CHESTERFIELD, N.H. -- The town's Zoning Board of Adjustment voted, once again, to accept a variance request and allow Nine A LLC to tear down the old Spofford Hall and replace it with a cluster subdivision.

The ZBA had granted the variance by a 4-1 vote in January, but the Chesterfield Board of Selectmen soon presented an official request to hold a rehearing of the company's application because its members felt the decision went against the best interests of the town. The ZBA voted 3-2 in February to rehear the application.

Lucius "Lucky" Evans was the only member to vote against granting the variance in January. On April 8, he again was the only member of the board to vote no.

Nine A LLC had asked for the variance in order to split the roughly 6.18-acre site into five parcels that development consultant Jim Phippard, of Brickstone Land Use Consultants, called a cluster subdivision. Phippard told the Reformer there were no changes to the application he presented to ZBA members and about 40 citizens at Chesterfield Town Offices on April 8. He said there is now a 30-day period in which the selectmen can appeal the ZBA's decision to the Cheshire County Superior Court.

According to the application, the residential cluster would be made up of five lots on 30 acres of land. Spofford Hall, which Phippard has said consists of nearly 99,000 square feet of floor space, rests on land owned by Nine A LLC and was once used as a substance-abuse rehabilitation center starting in the 1970s. It remained in operation for nearly 20 years and has fallen into disrepair since its closure. It is filled with hazardous stachybotrys, more commonly known as black mold.

Phippard said Tuesday night the five single-family house lots will range in size from .88 acres to 1.37 acres. Those involved with the project say the Spofford Hall building will be demolished once a site plan is approved by the Chesterfield Planning Board. Nine A LLC is made up of the family members of the late John Chakalos, who was found dead in his Windsor, Conn., home on Dec. 20. A medical examiner ruled the death a homicide and authorities have been investigating to find out who is responsible.

"We think it's in the public's interest to clean out this property, remove the building that has become an eyesore," Phippard said. "What I can tell you is that Mr. Chakalos did not abandon the property. I don't think he was negligent at all with this property. This property was not under his control. When he did get it this condition existed. He inherited this property from the people that controlled the property before him. So, I don't agree with the representation that this is a self-created hardship."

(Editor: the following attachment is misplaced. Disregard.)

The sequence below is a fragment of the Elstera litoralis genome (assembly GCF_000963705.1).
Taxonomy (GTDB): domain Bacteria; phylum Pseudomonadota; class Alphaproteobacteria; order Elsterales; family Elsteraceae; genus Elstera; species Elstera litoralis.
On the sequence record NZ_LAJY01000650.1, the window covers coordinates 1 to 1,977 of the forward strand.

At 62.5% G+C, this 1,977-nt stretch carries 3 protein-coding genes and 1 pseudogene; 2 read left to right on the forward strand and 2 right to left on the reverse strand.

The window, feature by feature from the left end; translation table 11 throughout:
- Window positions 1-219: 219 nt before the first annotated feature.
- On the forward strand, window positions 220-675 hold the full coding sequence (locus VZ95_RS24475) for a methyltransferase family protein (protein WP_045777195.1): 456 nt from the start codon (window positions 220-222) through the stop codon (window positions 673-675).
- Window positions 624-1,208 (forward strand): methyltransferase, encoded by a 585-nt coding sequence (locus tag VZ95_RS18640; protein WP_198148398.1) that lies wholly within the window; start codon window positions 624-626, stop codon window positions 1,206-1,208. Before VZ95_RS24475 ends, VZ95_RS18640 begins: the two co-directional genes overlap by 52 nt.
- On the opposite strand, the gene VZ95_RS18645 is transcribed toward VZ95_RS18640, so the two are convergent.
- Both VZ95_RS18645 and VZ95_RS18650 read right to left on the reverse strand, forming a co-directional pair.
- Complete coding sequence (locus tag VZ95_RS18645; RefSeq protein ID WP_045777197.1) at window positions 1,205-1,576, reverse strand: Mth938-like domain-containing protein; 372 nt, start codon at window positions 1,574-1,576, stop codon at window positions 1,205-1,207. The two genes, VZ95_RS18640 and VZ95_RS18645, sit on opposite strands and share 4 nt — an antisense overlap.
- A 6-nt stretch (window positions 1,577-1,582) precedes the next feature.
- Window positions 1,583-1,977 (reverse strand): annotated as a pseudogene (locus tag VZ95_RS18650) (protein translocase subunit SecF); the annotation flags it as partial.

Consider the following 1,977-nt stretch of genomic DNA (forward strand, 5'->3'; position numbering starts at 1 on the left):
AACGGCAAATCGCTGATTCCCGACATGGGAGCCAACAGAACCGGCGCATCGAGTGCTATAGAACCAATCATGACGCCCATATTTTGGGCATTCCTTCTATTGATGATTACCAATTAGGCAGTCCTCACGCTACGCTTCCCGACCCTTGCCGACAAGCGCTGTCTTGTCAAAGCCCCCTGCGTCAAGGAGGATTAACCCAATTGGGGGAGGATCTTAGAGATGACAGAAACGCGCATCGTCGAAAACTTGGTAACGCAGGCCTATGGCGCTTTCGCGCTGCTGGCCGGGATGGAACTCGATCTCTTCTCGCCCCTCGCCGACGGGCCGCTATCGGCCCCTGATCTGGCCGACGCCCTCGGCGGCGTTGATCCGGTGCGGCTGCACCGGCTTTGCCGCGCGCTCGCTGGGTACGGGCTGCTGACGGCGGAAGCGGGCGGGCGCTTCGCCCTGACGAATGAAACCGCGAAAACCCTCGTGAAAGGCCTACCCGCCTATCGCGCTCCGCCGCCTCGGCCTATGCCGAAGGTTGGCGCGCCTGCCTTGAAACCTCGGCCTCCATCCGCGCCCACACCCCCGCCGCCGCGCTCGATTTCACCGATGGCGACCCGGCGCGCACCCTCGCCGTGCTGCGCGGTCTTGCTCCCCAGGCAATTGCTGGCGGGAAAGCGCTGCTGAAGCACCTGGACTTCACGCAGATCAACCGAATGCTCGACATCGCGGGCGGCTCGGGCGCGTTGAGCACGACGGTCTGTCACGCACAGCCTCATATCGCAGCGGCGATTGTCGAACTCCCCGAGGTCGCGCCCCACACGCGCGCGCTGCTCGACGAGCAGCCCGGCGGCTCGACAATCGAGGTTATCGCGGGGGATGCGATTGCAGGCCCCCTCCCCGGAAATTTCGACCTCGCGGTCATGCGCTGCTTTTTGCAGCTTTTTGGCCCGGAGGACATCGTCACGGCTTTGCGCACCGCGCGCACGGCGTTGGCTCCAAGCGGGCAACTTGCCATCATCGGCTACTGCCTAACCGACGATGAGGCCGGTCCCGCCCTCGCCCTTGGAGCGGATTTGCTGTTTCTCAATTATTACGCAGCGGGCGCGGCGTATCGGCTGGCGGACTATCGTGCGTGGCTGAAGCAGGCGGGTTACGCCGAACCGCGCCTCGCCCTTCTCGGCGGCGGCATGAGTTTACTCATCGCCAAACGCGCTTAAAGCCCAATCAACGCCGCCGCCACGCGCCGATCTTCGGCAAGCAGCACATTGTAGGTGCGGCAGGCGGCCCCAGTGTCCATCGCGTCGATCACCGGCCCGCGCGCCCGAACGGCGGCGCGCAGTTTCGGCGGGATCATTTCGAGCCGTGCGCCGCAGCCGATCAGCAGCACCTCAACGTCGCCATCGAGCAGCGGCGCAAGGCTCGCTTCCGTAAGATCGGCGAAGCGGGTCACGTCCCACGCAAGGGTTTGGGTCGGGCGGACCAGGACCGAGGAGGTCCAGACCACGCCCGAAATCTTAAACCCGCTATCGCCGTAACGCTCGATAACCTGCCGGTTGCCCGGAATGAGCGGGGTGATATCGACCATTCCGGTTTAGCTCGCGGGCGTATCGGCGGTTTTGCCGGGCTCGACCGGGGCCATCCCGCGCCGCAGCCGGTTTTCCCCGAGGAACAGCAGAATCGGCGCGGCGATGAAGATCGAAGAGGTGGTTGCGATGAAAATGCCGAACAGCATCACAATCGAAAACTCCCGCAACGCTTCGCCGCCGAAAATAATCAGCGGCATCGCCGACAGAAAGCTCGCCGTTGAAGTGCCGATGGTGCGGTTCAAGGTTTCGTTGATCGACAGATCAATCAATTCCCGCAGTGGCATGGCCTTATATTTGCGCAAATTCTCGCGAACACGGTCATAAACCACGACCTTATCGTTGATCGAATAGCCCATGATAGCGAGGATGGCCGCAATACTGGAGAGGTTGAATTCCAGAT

William C. Saturley, the attorney representing Nine A LLC, said he is unsure of who controlled the property before Chakalos.

Phippard told ZBA members the 99,000-square-foot building is out of place with the character of the neighborhood and the single-family cluster subdivision will likely enhance the value of other properties around Spofford Lake. All septic waste will be pumped out of the area as part of the development plan.

Saturley explained the ordinance in question specifies which sorts of uses you can have in which sorts of districts. Nine A LLC's property sits in a residential district as well as the Spofford Lake District. The ordinance, according to Saturley, states there cannot be a cluster subdivision in any lake district without a variance.

He also told the ZBA the variance would not be contrary to the public interest or the spirit and intent of the ordinance, would not devalue surrounding properties (several appraisers have said it would enhance property value) and a literal enforcement of it would cause substantial hardship to Nine A LLC.

Saturley told the Reformer the site plan proposal for the Planning Board will involve a lengthy process that includes an investigation of soils, determination of where the pump station will go and what types of grass will be planted.

"You have to think about every environmental issue, every piece of plumbing and every inch of asphalt," he said. "(Demolition of old Spofford Hall) is not just around the corner."

Chesterfield resident Val Starbuck attended Tuesday's meeting because she and her husband were hoping the Spofford Lake District ordinance forbidding cluster housing would be honored and no variance would be granted.

"We don't believe that a variance should have been granted for five houses on the six acres of shoreline because the ordinance was created to prevent just that kind of over-development. We don't believe that Nine A LLC proved unnecessary hardship, nor do we believe that this development is in the public interest or observes the spirit and intent of the ordinance," she stated in an e-mail to the Reformer. "We further believe that the previous 2008 New Hampshire Supreme Court decision to uphold an earlier denial of a very similar variance for cluster housing was correct and validated the purpose of the ordinance."

Starbuck said the opinion of her and her husband are shared by numerous residents of the town. She mentioned many people would have supported the development of three houses on the six acres of land because that would have been in line with the ordinance.

Resident Cliff Emery lives on Spofford Lake and showed up to show his support for the ZBA. He said he is in favor of the proposed development because it will result in the removal of an unsafe and unhealthy building and preserve 24 acres of watershed land. He said it is important to him to keep the lake as pristine as possible, and he is not the only one in town who feels that way.

Domenic Poli can be reached at dpoli@reformer.com, or 802-254-2311, ext. 277. You can follow him on Twitter @dpoli_reformer.